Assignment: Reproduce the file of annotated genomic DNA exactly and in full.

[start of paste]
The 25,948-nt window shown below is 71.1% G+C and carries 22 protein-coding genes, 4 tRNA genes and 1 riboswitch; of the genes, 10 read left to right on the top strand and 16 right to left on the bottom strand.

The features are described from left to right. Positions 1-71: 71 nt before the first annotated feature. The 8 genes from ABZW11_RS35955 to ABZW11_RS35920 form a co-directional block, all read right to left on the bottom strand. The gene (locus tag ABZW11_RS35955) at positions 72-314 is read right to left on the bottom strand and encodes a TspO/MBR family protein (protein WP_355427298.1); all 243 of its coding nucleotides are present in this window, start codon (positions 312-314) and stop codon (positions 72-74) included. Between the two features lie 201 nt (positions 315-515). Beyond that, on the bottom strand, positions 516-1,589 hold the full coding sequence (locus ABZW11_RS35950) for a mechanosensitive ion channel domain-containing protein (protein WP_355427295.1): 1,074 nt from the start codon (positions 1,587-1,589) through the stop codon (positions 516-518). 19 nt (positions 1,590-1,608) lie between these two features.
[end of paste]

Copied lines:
The 25,948-nt window shown below is 71.1% G+C and carries 22 protein-coding genes, 4 tRNA genes and 1 riboswitch; of the genes, 10 read left to right on the top strand and 16 right to left on the bottom strand.

The features are described from left to right. Positions 1-71: 71 nt before the first annotated feature. The 8 genes from ABZW11_RS35955 to ABZW11_RS35920 form a co-directional block, all read right to left on the bottom strand. The gene (locus tag ABZW11_RS35955) at positions 72-314 is read right to left on the bottom strand and encodes a TspO/MBR family protein (protein WP_355427298.1); all 243 of its coding nucleotides are present in this window, start codon (positions 312-314) and stop codon (positions 72-74) included. Between the two features lie 201 nt (positions 315-515). Beyond that, on the bottom strand, positions 516-1,589 hold the full coding sequence (locus ABZW11_RS35950) for a mechanosensitive ion channel domain-containing protein (protein WP_355427295.1): 1,074 nt from the start codon (positions 1,587-1,589) through the stop codon (positions 516-518). 19 nt (positions 1,590-1,608) lie between these two features.